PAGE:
I’ve interned in a congressional office and at the MA state house before, and I can tell you from experience: elected representatives don’t care about what people who aren’t their constituents think. When I worked at the state house we were in the middle of a constitutional congress on whether or not the house would pass a constitutional amendment banning gay marriage, which had recently been legalized, and we got THOUSANDS of letters a week about it from all over the country. The ones that were from out of our constituency? Ignored. You can’t vote them out, so why would they care?
IF you write directly to your elected representatives, they at least have to respond to you, even with just a form/letter e-mail. They can’t ignore their own constituents. Obviously forming coalitions and scheduling meetings with their staff is best, participating in public forums with the officials is good too, but writing YOUR OWN representatives at least guarantees an intern reads it.
For people like the president, whose constituency is the whole country, think of it this way: a petition gets 200,000 signatures and then… what? Change.org e-mails the White House press office and tells them? Mails them a copy of the petition with all the signatures? How many other similiar petitions do you think arrive on a given day? Why do you think they would pay more attention to that one than the one with 100,000 signatures calling for more wetlands protection, or declaring taxes unconstitutional, or gun control, or abolishing obamacare, or, or, or.
The only way to make the executive branch pay attention is by either getting one of the other branches involved (making Congress pass a law) or making a lot of noise — Obama isn’t giving speeches about the Black Lives Matter protests because of petitions, he’s making speeches because the protests are on the street every night, every week, they’re being covered by the news. Basically, he CAN’T ignore them the same way he ignores the thousands of petitions his staff never even bothers to read, let alone bring to his attention.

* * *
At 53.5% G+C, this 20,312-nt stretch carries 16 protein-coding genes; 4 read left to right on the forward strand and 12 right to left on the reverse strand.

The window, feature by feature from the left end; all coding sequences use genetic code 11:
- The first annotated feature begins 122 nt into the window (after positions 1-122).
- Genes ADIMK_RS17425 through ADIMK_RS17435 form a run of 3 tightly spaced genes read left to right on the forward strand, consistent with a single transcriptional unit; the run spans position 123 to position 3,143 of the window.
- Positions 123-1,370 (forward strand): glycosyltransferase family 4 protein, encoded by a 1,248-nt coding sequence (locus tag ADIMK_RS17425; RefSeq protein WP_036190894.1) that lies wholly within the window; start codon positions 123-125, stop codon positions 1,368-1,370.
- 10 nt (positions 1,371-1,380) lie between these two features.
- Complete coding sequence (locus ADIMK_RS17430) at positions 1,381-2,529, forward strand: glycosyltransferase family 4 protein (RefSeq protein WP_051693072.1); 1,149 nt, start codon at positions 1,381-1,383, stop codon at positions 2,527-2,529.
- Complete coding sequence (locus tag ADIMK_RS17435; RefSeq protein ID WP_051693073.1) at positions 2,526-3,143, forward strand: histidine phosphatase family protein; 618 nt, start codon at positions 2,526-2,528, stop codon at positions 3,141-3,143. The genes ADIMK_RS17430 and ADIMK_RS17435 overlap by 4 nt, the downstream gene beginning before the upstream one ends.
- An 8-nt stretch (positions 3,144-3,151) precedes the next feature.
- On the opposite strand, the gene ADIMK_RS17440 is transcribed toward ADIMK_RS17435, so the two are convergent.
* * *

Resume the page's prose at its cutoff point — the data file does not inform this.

In the online age, petitions basically exist to sap activist energy. You sign one, you feel really good about yourself, and you think you’ve done your part. Do you think this administration created the Whitehouse petitions site because they’re so effective? They did it because they knew they could channel energy that could otherwise be used for the kind of political actions that they actually have to respond to in a meaningful way (and because it looks good for them without actually creating work for them.) After all, all a successful We The People petition (which now has an incredibly high threshold for signatures because of signatures from non-US citizens, and because of successful joke petitions like the Death Star one) promises is a “response” from the president, which means in six months you’ll get a form e-mail saying he takes your concerns seriously but he can’t make laws because that’s not how law making in this country works.
The only petitions worth signing, in my opinion, are local petitions that have direct consequences if successful, i.e. “if this petition gets 5000 signatures, this measure or this person will be on the ballot in the upcoming election.” That’s really it. Otherwise, it’s just white noise.